Minimum variance indexes, which we explore in more detail in a third Insight in this series, seek to minimize the volatility of the index as a whole. Minimum variance indexes achieve this objective by utilizing the correlations and volatilities of each stock. A combination of the stocks and stock weightings that together produce the lowest possible index volatility (i.e., the minimum variance) is created. The minimum variance index is also calculated using an optimization algorithm and in practice requires a number of constraints to limit index concentration.
How do risk-based indexes differ from factor indexes?
There are differences between risk-based indexes and another popular type of smart beta index, factor indexes. All indexes, including risk-based indexes, have exposures to factors, which are best understood as variables that drive equity returns. In the third Insights of this series, which focuses on minimum variance indexes, we show the factor exposures over time of risk-based indexes that aim to reduce index-level volatility.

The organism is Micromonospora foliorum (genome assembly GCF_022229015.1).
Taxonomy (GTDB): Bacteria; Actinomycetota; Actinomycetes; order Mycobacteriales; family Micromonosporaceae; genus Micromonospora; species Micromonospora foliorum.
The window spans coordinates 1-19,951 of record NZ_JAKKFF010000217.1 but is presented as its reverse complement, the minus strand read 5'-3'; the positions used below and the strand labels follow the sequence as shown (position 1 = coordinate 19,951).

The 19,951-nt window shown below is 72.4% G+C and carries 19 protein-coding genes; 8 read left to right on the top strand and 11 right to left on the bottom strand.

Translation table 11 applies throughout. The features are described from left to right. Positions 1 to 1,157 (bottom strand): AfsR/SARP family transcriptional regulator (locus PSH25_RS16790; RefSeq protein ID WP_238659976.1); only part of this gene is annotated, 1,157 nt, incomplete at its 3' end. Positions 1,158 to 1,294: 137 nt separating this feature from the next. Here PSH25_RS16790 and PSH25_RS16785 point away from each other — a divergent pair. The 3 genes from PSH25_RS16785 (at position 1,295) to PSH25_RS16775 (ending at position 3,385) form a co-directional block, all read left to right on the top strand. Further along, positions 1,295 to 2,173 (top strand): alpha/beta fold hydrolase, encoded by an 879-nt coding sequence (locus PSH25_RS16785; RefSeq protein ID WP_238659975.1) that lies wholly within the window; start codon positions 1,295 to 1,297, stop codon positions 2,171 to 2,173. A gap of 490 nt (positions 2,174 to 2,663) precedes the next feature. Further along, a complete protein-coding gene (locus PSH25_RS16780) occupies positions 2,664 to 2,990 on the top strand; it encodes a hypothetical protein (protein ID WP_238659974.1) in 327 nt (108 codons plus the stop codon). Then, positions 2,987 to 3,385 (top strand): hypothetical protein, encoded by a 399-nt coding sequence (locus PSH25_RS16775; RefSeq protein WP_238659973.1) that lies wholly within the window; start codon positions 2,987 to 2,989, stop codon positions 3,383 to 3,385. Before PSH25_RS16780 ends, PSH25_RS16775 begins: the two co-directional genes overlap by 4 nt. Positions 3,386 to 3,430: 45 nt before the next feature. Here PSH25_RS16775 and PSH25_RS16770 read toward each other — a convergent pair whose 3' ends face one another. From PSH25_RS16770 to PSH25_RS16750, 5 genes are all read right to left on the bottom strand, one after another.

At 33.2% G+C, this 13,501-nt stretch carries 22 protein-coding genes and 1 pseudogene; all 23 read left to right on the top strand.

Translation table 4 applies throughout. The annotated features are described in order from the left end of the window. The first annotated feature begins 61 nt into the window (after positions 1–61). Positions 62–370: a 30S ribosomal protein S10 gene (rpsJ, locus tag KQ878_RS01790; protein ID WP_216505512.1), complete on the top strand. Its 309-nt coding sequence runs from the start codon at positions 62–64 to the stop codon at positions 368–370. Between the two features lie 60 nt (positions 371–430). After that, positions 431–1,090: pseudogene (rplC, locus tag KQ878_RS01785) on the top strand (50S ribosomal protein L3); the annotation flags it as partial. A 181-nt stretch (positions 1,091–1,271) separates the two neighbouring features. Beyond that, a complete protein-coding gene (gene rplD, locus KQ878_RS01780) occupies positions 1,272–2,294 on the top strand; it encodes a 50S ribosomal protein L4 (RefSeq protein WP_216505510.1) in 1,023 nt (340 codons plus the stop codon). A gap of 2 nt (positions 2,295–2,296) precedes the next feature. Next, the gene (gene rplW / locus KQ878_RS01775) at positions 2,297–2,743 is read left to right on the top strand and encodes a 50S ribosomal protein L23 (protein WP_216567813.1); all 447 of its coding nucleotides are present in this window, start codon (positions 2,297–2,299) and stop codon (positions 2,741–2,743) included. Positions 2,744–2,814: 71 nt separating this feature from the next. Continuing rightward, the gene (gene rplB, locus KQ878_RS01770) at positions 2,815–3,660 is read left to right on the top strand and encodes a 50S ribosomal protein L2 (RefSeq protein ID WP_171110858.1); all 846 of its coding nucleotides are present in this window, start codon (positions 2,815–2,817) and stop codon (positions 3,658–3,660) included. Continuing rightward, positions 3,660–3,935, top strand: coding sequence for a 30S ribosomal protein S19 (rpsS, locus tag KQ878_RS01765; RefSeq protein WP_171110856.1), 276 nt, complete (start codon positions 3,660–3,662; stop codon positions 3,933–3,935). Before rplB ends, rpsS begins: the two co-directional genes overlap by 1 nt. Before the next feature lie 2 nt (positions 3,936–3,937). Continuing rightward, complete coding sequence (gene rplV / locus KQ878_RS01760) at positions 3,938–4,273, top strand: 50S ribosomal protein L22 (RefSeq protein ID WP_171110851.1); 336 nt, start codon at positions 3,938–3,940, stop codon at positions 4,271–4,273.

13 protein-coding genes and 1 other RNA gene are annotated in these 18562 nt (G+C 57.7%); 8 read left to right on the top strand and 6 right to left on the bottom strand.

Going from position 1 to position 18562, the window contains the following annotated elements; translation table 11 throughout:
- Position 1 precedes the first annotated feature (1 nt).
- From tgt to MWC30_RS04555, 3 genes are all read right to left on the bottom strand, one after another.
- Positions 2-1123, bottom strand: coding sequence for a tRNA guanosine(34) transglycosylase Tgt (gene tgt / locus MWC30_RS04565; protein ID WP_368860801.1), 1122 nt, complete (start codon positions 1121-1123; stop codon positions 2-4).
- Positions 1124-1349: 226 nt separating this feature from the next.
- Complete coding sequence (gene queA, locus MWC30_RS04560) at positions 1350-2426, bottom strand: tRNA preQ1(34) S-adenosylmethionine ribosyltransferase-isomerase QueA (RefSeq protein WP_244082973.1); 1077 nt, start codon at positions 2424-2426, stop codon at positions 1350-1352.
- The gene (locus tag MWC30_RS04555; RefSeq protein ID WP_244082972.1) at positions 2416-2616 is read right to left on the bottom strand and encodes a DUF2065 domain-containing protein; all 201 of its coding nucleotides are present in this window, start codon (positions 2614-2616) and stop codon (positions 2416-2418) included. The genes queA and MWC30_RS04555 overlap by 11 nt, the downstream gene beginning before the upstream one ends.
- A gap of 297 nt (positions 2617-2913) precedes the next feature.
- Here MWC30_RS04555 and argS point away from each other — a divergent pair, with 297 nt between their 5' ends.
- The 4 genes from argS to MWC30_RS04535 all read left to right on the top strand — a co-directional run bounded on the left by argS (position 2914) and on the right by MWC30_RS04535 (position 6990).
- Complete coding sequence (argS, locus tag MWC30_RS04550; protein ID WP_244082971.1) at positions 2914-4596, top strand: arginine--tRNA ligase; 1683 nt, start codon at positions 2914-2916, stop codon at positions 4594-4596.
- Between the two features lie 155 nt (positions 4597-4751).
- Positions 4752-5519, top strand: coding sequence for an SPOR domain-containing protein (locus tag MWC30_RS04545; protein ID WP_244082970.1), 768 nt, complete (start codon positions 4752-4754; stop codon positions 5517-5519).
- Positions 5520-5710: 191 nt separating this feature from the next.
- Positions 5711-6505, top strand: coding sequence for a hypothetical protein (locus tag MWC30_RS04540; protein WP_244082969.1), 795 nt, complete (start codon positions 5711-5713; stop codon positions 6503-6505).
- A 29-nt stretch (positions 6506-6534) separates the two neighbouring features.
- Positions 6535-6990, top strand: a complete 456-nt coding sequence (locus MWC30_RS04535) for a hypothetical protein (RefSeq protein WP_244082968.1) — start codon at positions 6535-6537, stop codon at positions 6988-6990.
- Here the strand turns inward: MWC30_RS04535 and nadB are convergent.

However, it’s important to note that, while factor exposures can be useful for describing a risk-based index, they are not the intended focus of the index methodology. The factor exposures of risk-based indexes can also change over time, while factor indexes aim to achieve consistent exposure to the targeted factor (or factors).
As an illustration of the differences in approach, it’s helpful to contrast a low-volatility factor index with a minimum variance index, a popular risk-based approach. The construction methodology of the hypothetical low-volatility factor index used for illustrative purposes in this article targets stocks that benefit from the low volatility factor risk premium. As highlighted above, the construction methodology of the minimum variance index focuses on minimizing index-level volatility.
As can be seen from the chart below, the Russell 1000 Minimum Variance Index achieves higher levels of volatility reduction relative to the capitalization-weighted Russell 1000® Index, compared to a hypothetical low volatility exposure matched factor index constructed from the Russell 1000 for illustrative purposes only.
The primary goal of the low volatility factor index can therefore best be described as factor capture, whereas that of the risk-based minimum variance index is risk reduction.